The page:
In a small pot, mix together the water and rose water. Bring the liquid to a boil. Once it starts to boil, add the sugar, a little at a time, stirring constantly to let it dissolve. Throw in the beet bits for the colour. Keep it on the stove for about 1-2 minutes more (don’t stop stirring) and then you’re done. Don’t over-boil or the syrup will get too thick. If it does happen to you, just add a tablespoon or two of water and put it back on the stove and stir to thin it out.
For the coconut milk ice-cream
- 1 can of creamy, full-fat coconut milk
- Seeds of 1 vanilla bean
- 1 tbsp honey or sugar to sweeten (optional. Amount of sweetener depends on your taste buds but remember that you’re also using rose water syrup in the drink)
Would you have guessed this is my favourite part? It’s also my first time making ice-cream without an ice-cream maker. Happy to report that you don’t need one to make it! You just need to make sure the can of coconut milk is chilled before you work with it.
Empty the can of coconut milk in a freezer-safe bowl and to it, add the vanilla bean seeds and your sweetener of choice. Put all the contents in a mixer/blender and let it all mix together for about 5 minutes. This process will help add “air” to it, which is responsible for the the fluffiness* that you see in regular ice-cream. If you don’t have a blender, you’ll just need to use thy favourite arm and whisk it vigorously.
Add the coconut milk back into the bowl and pop it in the freezer for 30 minutes. After the time has passed, pull the bowl back out and whisk the contents of the bowl, scraping the slightly frozen sides of the bowl for as long as you can. I could do 3 minutes so 3 is what I did. This also adds air to the mixture so don’t forget to add vigour. Repeat this process every 30 minutes until you see the coconut milk start to look and taste more and more like vanilla ice-cream. (YUM). For me this took 3 hours because I was making sure I didn’t under-whisk it. That would be a complete downer. Once you’re done whisking it for the last time, put it back in the freezer and let it set before you use it in the falooda.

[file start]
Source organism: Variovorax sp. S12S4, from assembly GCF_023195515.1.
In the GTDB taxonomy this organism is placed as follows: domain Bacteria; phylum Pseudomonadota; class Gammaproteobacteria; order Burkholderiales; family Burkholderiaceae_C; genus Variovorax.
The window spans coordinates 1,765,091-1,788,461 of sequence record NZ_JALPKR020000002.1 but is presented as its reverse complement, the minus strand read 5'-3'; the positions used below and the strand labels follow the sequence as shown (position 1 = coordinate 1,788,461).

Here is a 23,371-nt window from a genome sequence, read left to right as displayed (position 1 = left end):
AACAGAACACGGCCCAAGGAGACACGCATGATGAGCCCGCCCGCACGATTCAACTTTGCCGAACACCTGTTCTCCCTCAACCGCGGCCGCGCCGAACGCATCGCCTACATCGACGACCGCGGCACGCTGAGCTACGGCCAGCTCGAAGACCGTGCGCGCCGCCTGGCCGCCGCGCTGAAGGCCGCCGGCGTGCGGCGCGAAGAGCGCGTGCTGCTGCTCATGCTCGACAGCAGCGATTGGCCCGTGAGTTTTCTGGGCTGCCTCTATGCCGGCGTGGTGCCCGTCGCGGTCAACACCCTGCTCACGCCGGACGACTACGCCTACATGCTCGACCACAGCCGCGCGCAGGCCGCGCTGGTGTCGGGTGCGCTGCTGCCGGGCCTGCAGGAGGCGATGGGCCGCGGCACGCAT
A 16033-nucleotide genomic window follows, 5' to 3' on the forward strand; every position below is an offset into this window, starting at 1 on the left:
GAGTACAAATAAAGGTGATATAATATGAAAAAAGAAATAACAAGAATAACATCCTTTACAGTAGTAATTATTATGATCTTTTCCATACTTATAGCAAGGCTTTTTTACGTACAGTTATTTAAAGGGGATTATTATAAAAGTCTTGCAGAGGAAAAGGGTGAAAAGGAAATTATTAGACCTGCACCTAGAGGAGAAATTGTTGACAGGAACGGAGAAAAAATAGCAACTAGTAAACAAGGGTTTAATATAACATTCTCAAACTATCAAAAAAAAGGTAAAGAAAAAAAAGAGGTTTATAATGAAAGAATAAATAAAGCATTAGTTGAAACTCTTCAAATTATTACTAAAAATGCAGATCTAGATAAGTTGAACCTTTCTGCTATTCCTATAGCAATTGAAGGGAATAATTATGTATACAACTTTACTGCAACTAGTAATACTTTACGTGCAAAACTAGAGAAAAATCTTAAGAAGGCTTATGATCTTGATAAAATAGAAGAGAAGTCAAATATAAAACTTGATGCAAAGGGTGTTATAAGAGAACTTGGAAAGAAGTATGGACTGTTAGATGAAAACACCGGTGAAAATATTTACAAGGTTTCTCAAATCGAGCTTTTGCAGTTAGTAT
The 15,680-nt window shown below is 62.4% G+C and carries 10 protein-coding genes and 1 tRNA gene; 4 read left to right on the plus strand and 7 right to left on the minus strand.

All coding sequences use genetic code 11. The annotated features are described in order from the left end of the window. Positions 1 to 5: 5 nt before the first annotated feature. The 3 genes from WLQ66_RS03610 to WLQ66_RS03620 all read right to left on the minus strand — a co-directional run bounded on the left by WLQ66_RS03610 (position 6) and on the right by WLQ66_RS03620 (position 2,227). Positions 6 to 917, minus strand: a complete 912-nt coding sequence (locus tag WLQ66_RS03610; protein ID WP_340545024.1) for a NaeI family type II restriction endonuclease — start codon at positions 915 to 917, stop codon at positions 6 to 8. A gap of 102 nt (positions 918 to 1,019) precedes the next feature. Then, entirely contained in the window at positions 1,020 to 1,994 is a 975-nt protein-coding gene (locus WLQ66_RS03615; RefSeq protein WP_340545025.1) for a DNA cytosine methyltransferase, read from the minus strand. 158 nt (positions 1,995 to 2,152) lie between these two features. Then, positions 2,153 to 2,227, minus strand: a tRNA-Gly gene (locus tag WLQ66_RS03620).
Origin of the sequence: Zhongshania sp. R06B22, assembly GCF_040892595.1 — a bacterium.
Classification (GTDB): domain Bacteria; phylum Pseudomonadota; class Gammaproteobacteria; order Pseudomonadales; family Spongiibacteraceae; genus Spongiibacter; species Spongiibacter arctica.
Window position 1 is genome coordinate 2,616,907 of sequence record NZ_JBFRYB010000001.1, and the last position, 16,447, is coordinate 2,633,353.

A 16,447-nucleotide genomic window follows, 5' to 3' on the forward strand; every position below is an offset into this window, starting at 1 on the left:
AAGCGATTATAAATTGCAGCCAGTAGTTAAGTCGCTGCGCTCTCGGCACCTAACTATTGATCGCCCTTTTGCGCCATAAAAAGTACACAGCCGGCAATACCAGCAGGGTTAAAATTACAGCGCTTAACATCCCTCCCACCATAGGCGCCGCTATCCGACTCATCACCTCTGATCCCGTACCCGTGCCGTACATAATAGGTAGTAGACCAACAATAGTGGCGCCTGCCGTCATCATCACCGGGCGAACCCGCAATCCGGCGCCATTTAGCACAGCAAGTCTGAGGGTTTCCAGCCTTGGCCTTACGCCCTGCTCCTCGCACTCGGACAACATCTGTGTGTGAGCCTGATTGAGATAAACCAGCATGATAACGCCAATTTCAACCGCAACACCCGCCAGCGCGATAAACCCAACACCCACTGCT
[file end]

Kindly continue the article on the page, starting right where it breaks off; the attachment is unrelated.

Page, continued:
* This is coconut milk based so it’s won’t be the fluffy you’re used to.
For the falooda
- 3 tsp tukmaria seeds (also called basil seeds or sabja. Very similar to chia seeds)
- Crushed cashew nuts
- Pomegranate seeds
To assemble the drink, you’ll need to soak the tukmaria seeds in water for about 30 minutes. They expand pretty quickly so as usual, it’s better to add more water than less. Add the seeds to a small bowl with water. They’ll expand almost instantly but be patient anyway and let them all get to the size they’re supposed to. I added seeds to fill a little less than a quarter of a glass. If you like more, go for it.
Once the seeds are done soaking, coat a tall glass with the rose water syrup. This is going to sweeten and colour the drink so add as little or as much as you’d like. I coated the sides of the glass and added a little more syrup to the bottom of the glass. Next, add the seeds. Pour the cashew milk to almost the top of the glass (so you leave enough space for ice-cream. Of course). Add a scoop of ice-cream and top with a little drizzle of syrup, crushed cashew seeds and pomegranate seeds. This is falooda. Drink it.